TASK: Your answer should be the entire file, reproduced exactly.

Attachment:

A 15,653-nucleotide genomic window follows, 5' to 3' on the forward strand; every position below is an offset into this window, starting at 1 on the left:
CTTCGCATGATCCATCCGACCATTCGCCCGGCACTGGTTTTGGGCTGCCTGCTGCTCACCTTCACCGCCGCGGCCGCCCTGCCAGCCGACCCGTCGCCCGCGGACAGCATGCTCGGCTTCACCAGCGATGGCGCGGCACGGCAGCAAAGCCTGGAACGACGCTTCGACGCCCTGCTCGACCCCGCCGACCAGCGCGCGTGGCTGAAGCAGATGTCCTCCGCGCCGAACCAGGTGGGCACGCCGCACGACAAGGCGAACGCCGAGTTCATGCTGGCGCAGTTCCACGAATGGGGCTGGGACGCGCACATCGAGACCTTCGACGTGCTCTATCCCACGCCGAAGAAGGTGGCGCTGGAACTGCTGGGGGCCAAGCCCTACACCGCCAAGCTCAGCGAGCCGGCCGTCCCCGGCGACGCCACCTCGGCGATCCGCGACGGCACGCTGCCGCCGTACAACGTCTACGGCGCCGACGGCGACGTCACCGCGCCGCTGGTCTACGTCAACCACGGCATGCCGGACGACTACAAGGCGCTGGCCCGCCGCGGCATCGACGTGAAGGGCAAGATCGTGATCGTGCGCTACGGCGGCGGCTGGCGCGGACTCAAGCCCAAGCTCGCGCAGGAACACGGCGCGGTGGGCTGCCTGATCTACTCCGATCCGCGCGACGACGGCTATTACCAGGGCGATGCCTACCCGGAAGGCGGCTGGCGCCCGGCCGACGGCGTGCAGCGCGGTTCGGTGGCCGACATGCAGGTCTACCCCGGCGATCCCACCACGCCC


A 15,653-nucleotide genomic window follows, 5' to 3' on the forward strand; every position below is an offset into this window, starting at 1 on the left:
CTTCGCATGATCCATCCGACCATTCGCCCGGCACTGGTTTTGGGCTGCCTGCTGCTCACCTTCACCGCCGCGGCCGCCCTGCCAGCCGACCCGTCGCCCGCGGACAGCATGCTCGGCTTCACCAGCGATGGCGCGGCACGGCAGCAAAGCCTGGAACGACGCTTCGACGCCCTGCTCGACCCCGCCGACCAGCGCGCGTGGCTGAAGCAGATGTCCTCCGCGCCGAACCAGGTGGGCACGCCGCACGACAAGGCGAACGCCGAGTTCATGCTGGCGCAGTTCCACGAATGGGGCTGGGACGCGCACATCGAGACCTTCGACGTGCTCTATCCCACGCCGAAGAAGGTGGCGCTGGAACTGCTGGGGGCCAAGCCCTACACCGCCAAGCTCAGCGAGCCGGCCGTCCCCGGCGACGCCACCTCGGCGATCCGCGACGGCACGCTGCCGCCGTACAACGTCTACGGCGCCGACGGCGACGTCACCGCGCCGCTGGTCTACGTCAACCACGGCATGCCGGACGACTACAAGGCGCTGGCCCGCCGCGGCATCGACGTGAAGGGCAAGATCGTGATCGTGCGCTACGGCGGCGGCTGGCGCGGACTCAAGCCCAAGCTCGCGCAGGAACACGGCGCGGTGGGCTGCCTGATCTACTCCGATCCGCGCGACGACGGCTATTACCAGGGCGATGCCTACCCGGAAGGCGGCTGGCGCCCGGCCGACGGCGTGCAGCGCGGTTCGGTGGCCGACATGCAGGTCTACCCCGGCGATCCCACCACGCCC